I must admit that I am guilty of tending to say “no” out of habit, without really thinking things through. I want to show my children grace, not just “the law,” so I need to work on implementing this idea of saying “yes” to appeals and requests unless there is a good reason to say no.

The final quote that stood out to me was this:

Even though the child will not be able to fully appreciate the importance of submission, training him to do what he ought, regardless of how he feels, prepares him to be a person who lives by principle rather than mood or impulse.

This is certainly something I want to train my children to do – not to be swayed by friends or emotions, but to do what’s right regardless of influences.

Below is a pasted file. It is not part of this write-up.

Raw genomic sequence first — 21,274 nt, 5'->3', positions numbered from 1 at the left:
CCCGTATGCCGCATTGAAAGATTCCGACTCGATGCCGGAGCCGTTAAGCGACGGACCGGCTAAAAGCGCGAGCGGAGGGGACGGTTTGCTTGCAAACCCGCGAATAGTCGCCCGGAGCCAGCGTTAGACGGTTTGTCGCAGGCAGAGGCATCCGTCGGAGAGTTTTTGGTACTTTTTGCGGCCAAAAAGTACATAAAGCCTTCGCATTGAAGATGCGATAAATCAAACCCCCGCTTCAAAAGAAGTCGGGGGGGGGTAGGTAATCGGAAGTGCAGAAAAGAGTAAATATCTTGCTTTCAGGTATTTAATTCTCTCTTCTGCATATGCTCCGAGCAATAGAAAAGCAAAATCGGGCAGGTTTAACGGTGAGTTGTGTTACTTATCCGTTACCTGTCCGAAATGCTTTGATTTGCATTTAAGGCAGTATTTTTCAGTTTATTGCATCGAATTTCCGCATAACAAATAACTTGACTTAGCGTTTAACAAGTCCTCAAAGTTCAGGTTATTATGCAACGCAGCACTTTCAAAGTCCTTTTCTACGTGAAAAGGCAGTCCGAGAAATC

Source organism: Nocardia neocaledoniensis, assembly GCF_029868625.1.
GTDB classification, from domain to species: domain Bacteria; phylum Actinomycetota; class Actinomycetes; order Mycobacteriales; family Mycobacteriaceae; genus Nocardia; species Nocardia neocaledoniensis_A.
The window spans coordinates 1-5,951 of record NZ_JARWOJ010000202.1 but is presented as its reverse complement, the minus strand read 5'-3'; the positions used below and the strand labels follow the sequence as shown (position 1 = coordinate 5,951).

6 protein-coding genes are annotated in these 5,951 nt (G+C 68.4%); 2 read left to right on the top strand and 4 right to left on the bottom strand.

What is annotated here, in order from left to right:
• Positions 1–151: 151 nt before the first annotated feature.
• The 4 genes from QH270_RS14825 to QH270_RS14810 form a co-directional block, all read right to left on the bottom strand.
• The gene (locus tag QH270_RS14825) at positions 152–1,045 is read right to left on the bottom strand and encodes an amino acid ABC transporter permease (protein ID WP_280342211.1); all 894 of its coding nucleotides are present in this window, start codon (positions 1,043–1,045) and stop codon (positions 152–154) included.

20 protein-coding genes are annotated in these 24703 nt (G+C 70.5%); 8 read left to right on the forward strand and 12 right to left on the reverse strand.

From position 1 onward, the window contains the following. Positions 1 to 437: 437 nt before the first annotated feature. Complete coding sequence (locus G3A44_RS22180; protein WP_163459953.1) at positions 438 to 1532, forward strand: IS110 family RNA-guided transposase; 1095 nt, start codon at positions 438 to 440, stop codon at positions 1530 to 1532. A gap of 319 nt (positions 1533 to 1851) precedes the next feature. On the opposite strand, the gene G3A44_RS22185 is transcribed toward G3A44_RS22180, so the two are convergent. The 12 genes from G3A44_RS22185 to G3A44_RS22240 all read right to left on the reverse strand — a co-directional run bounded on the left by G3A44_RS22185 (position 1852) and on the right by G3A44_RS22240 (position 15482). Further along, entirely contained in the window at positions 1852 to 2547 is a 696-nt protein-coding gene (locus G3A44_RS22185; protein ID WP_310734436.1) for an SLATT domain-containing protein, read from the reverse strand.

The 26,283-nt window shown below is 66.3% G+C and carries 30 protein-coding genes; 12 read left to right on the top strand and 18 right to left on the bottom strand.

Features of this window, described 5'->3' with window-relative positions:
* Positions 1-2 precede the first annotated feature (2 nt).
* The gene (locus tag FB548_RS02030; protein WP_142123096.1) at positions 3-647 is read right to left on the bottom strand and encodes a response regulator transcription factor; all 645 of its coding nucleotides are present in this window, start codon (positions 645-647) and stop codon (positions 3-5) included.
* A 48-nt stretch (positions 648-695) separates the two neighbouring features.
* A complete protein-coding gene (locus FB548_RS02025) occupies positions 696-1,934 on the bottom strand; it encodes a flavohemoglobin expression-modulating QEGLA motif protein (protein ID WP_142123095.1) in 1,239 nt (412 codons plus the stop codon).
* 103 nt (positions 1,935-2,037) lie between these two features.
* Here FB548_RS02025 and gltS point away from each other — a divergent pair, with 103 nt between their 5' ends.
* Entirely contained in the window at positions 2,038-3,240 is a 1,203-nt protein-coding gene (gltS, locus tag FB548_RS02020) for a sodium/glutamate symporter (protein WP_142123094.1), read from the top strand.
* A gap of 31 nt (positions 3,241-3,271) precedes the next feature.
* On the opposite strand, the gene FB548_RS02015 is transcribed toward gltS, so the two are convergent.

As I said, I didn’t agree with everything Tripp said. One problem I think Tripp should have addressed was that he mentions the verse in Ephesians 6 that tells children to obey and honor their parents that it may go well with them and they may enjoy long life on the earth. Tripp then says that if children stay inside the circle of honoring and obeying, “within that circle things will go well and they will enjoy long lives.” Except that’s not always true. Anyone who has ever lost a child knows this. The Bible doesn’t teach that there is a circle of safety and that you are guaranteed a long life and everything will go well if you just honor and obey your parents. Nor does the Bible necessarily teach that those who don’t honor and obey will necessarily have a poor life and die young, though this, of course, can happen. In the early years of a church, honoring and obeying your parents (in a time when Roman persecution of Christians was at its height) in many cases actually guaranteed an early death as a martyr. I think, and feel free to correct me if I am wrong, but it seems like this promise is a general one, not a specific one – i.e. in general principle, if you learn to obey and honor your parents, life usually goes better than if you rebel, and your rebellion could lead to an early death by poor choices (think of the rebellious teens and young adults who die every day from drug overdoses, drunk driving, gang violence, etc.). But this promise is not a specific cause and effect principle for every person. The command to honor and obey is for everyone, but the specific consequences for doing or not doing this are more general rather than specific to every single individual.